Four steps so far in total. We started with tables properly coloured with 1e9 colours, and we knew a sequence of 7 colours around you. Now we are left with tables properly coloured with 4 colours, and we know a sequence of 3 colours around you. Now it is easy to come up with an ad-hoc rule that gets you down to 3 colours.

      I won't spoil all the fun of how to construct functions f and g, but the numbers 2^k and (2k choose k) are hints: try to interpret the original colour as a string of k bits, or as a subset of size k from a base set of size 2k.

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18 months ago, # |
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Can someone tell me how to solve B without using a segment tree?

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    18 months ago, # ^ |
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    You can maintain a set of nonnegative values (up to 10^5) that are not in the current subarray. The smallest of them is the mex value of the subarray.

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    18 months ago, # ^ |
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    Solved it using map and some optimization,my approach was kind of naive.. Simply take the first subset 0 -> k,calculate the current mex in the map then 1 -> k+1,(you wont have to loop over the array anymore, just loop over the map to find the first positive integer that didn't appear) 2 -> k+2, And so on..

    you will have to calculate the mex each time, but there are few times where the mex doesn't change

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18 months ago, # |
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Lol, I was solving like this: A-F ez, done with pretty much no effort at all; G: FUG:DDDD, not even trying.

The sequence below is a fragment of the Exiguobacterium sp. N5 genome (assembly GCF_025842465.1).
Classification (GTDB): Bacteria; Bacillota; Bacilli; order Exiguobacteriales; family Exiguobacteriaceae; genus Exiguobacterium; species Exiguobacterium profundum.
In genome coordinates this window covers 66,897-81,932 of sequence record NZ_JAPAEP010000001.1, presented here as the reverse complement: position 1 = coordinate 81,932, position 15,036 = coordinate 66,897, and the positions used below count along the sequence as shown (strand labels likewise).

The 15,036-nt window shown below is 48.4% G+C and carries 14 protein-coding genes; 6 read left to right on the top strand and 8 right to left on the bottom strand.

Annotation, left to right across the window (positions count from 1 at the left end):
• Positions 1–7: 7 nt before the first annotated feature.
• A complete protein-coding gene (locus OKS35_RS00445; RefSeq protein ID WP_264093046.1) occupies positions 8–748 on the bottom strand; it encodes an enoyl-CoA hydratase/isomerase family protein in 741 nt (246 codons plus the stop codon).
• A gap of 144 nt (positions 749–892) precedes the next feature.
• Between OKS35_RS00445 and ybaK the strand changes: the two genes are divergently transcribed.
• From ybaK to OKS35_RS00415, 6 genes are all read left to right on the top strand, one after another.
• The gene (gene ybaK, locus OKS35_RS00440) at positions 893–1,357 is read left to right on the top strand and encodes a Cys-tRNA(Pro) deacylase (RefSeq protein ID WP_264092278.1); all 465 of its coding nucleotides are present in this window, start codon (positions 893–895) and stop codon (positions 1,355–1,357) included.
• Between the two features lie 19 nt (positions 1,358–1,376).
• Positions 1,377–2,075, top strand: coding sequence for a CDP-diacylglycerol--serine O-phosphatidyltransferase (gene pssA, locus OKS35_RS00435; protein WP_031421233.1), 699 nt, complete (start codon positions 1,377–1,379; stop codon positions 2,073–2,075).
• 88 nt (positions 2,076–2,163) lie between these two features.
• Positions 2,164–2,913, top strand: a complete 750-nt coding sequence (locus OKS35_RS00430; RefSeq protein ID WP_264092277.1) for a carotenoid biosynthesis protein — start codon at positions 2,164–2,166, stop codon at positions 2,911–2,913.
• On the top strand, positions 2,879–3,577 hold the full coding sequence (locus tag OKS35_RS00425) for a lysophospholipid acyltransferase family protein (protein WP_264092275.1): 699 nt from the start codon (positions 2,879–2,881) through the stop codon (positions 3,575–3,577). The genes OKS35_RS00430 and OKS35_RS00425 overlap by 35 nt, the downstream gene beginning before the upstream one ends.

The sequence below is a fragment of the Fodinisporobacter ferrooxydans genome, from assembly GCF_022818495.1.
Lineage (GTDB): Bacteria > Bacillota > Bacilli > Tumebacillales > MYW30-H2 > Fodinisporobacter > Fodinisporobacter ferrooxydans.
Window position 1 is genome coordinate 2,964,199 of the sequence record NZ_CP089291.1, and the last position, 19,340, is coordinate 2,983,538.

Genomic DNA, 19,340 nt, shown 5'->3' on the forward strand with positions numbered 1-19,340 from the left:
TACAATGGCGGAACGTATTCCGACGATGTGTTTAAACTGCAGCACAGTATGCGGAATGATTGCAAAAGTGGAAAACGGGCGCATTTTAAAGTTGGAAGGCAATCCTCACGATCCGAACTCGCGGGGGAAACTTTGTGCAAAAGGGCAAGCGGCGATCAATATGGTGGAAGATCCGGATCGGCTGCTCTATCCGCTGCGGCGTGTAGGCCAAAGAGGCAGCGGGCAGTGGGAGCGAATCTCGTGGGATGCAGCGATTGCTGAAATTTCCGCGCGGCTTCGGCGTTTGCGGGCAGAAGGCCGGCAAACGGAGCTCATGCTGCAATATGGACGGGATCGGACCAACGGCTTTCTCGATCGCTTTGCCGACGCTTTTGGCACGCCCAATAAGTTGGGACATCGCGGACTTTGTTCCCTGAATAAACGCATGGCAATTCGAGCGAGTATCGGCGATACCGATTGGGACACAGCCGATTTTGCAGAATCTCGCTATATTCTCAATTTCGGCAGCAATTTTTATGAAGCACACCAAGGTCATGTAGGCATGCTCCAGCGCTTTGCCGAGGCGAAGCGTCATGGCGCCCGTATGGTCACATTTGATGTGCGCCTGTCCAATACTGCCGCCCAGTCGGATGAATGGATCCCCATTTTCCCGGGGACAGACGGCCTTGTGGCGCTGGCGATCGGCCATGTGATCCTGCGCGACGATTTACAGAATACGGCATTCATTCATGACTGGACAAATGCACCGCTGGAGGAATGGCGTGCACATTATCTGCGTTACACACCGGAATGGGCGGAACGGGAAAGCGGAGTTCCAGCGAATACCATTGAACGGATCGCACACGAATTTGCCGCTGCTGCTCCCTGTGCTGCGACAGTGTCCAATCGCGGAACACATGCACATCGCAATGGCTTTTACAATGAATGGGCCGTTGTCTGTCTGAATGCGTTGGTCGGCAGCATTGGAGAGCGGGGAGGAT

Also, I upgraded my template for this contest only.

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    18 months ago, # ^ |
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    I thought Finland is best known for things like sauna, Sibelius, etc., but it seems that the reality is very different :D

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18 months ago, # |
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How to properly approach problem E (Grid) ? I mean, how did you start thinking and come to the solution ?

In my case, I wrote a exponential solution and tried to find a pattern. It was really tiresome and it took me way too much time. So I wonder how you guys did it.

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    18 months ago, # ^ |
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    My solution for larger N was: make a random solution; while some row/s/column/s have equal sums, pick two and swap two elements from them. Since there are O(N2) possible sums and only O(N) are used, you can guess that this will give a solution quicker for large N.

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      18 months ago, # ^ |
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      That's a really weird solution, I've never seen something like that :D

      Just one more question: in your code, that part with "if (N <= 11)", what does it do ?

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        18 months ago, # ^ |
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        Just pick random solutions until one sticks. You could probably remove that part and the code would still work, it's just what I wrote at first.

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    18 months ago, # ^ |
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    Note that it's quite easy to make every sums "equal", which is a complete reverse of given problem : You just pick any arbitrary permutation, and write down all of it's cyclic shifts in a rows.

    After finding out this fact, I tried to pad some numbers to make those sums different. I first wrote down {2, 3, 4, .... N-1}, {3, 4, 5, .. N-1, 2} ... in rectangle [2, N-1] x [2, N-1]. Now I have 2 numbers of {2, ... N-1} and N numbers of {1, N}. I wrote 2 ~ N-1 to each row and column, and placed other 2N numbers appropriately to make all sums different. In result, it looks like this in N = 7 :

    1 2 3 4 5 6 7
    2[2 3 4 5 6]7
    3[3 4 5 6 2]7
    4[4 5 6 2 3]7
    5[5 6 2 3 4]7
    6[6 2 3 4 5]7
    1 1 1 1 1 1 7
    

    It's easy to show that it gives answer correctly from N >= 5. (code : https://cses.fi/95/result/40780)

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17 months ago, # |
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Hi! I would like to invite you also to Deadline24 marathon. The registration of the teams is up until March 9, so only few days left. For more information visit www.deadline24.pl

(Sorry, but I didn't know where I can put this information)